Lewis: “Yes, yes, I know.  The moment one asks oneself ‘Do I believe?’ all belief seems to go.  I think this is because one is trying to turn round and look at something which is there to be used and worked from – trying to take one’s eyes out instead of keeping them in the right place and seeing with them.  I find that this happens about other matters as well as faith. In my experience only very robust pleasures will stand the question; ‘Am I enjoying this?’ Or attention – the moment I begin thinking about my attention (to a book or a lecture) I have ipso facto ceased attending.  St Paul speaks of ‘Faith actualized in love’. And the heart is deceitful; you know better than I how very unreliable introspection is. I should be more alarmed about your progress if you wrote claiming to be overflowing with Faith, Hope and Charity.” (“The Collected Letters of CS Lewis”, Volume 2, Harper Collins, Page 983, “To Mrs. Lockley”, Sept. 1949 )

This quote demonstrates just how futile it is to try and examine or scrutinize whether faith is present or operative in our lives. But if you have OCD it’s even more detrimental to do so.  Any attempt to check our emotions and feelings; to try and take them out and examine them, is actually a  compulsion that we need turn away from.  Just as soon as we ask any of the following questions:  “Am I feeling my faith? Do I feel love for this person? Do I feel happy? Do I feel sad? etc.,  we will quickly discover that we won’t be able to feel the desired emotions which we think would provide certainty that all is most well.

Feelings are not meant to measure faith or truth.  They are as fickle as the weather and they will not flourish in the way they are meant to when we try to scrutinize or force them.  Doing so blunts and blocks them. I had to learn this the hard way and I often need reminding of it.  This is the reason I chose this as the topic for my blog today.  The person I’m preaching at the most when I write about these things is me.  I pray that God will help me to practice what I preach.   

To read more about my experiences with Anxiety and OCD visit my books page at:


10 thoughts on “OCD and Checking our Emotions: A Fruitless and Counterproductive Practice

  1. Stewart Richards March 4, 2015 / 2:44 am

    What a wonderful post Mitzi! Your words ring so true! You are so brave and I have so much admiration for you, your book, and now this amazing blog! Thank you for your transparency and willingness to share!!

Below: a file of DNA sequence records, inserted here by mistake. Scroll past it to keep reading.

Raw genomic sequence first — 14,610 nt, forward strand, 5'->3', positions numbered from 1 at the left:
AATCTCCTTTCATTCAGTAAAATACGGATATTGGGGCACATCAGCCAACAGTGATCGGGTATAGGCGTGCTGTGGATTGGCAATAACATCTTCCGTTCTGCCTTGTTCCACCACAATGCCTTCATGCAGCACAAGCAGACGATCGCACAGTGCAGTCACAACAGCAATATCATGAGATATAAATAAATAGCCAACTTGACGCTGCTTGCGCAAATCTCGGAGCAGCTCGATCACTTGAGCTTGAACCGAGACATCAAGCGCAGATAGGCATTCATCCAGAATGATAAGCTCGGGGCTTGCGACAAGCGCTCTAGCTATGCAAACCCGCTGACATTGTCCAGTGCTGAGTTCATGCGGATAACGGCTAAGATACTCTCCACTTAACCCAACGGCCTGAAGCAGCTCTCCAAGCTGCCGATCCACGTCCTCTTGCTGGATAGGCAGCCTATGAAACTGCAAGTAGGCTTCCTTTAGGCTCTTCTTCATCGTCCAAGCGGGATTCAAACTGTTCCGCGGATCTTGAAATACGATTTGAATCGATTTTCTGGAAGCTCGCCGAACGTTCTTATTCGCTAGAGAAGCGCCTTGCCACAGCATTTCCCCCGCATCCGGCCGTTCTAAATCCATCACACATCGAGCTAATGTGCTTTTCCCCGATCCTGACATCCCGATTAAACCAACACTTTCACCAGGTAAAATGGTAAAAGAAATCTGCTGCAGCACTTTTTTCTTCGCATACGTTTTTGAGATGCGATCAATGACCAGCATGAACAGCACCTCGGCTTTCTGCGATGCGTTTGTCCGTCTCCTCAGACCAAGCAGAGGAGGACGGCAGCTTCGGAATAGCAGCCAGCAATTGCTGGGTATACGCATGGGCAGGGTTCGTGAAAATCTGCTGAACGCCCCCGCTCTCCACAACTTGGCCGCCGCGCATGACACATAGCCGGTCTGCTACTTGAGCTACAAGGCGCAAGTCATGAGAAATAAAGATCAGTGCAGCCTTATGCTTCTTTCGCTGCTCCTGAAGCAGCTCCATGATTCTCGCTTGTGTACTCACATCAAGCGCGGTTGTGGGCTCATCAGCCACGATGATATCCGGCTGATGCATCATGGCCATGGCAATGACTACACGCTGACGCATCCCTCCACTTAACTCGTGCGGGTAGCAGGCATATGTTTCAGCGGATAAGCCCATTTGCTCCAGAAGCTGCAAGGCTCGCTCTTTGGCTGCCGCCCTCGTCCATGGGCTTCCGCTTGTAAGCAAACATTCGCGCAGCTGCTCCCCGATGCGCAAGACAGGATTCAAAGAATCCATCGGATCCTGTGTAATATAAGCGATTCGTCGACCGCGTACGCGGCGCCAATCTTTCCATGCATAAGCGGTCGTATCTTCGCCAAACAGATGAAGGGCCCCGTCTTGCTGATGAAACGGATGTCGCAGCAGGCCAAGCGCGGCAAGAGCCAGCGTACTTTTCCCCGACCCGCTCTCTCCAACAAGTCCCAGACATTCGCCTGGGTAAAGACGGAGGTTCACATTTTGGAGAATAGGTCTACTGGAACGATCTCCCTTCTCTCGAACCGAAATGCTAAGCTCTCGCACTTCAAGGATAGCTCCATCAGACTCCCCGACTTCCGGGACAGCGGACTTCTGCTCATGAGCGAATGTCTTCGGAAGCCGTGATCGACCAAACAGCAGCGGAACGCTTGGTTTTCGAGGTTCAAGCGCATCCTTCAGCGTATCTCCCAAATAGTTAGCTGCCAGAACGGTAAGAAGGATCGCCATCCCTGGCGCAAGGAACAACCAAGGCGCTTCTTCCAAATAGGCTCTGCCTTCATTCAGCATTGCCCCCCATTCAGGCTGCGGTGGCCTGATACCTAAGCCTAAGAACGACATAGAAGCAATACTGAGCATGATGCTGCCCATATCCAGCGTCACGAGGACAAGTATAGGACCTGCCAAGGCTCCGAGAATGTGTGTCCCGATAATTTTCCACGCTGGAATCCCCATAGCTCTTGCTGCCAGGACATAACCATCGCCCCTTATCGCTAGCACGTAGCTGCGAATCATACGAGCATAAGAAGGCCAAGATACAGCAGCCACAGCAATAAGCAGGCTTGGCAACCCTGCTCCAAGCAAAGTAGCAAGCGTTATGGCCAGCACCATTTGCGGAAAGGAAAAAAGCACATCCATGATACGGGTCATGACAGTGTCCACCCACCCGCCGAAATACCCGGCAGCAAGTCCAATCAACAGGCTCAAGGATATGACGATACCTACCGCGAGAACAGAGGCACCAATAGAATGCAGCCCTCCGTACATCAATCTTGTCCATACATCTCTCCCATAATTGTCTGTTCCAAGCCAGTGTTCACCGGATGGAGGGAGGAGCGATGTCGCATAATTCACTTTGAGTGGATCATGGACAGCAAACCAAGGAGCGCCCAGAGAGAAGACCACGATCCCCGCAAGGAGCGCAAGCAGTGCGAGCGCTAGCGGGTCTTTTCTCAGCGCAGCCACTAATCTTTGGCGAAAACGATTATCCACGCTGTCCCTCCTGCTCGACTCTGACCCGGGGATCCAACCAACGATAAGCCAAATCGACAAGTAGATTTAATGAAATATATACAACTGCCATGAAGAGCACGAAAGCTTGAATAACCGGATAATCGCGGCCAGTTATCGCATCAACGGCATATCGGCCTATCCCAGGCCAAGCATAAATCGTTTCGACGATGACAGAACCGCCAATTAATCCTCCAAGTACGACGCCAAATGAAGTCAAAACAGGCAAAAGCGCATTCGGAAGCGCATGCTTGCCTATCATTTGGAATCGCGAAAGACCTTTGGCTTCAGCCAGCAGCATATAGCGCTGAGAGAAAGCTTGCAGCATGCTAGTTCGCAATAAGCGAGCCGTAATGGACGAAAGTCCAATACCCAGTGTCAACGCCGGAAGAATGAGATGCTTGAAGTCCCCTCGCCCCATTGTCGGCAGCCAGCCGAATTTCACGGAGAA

2. ocdmitzi77 March 9, 2015 / 4:59 pm

    Thank you Stewart. My prayers are that God will use my experiences to bring hope and encouragement to others. I appreciate your kind words of support!


  3. karen July 20, 2015 / 2:10 am

    Wow, Mitzi! I have been searching for the answer to my problem for years and you have hit the nail on the head for me! I just want to say “Thank God for you”! I know He sent me to this blog. I have been doing this exact same thing; trying to measure my love for people, God, and everything I thought I should be feeling as a Christian. And when I would look inward to see if the feelings were there, most of the time they weren’t and I would become even more anxious; even despairing. Thank you so much for the words of hope. Yoyu have truly been a God-send.


    • karen July 20, 2015 / 1:24 pm

      After reading this again this morning, I just can’t believe how this EXACTLY describes me. I am constantly looking inward to see if I love God enough, or people enough and am constantly praying for more love. When I read my Bible or pray, do I have enough good feelings like when I first got saved? I have depression, too, so that also blunts emotions which makes it even more distressing. This is a constant battle all day long. I am on flouxetine, but it hasn’t kicked in all the way yet. Looking into myself for the right feelings is almost a way of life and very hard to overcome. I guess my question is how do I start and what should I do to overcome this endless cycle? Please give examples, as I need step by step advice. Thank you so very much. Karen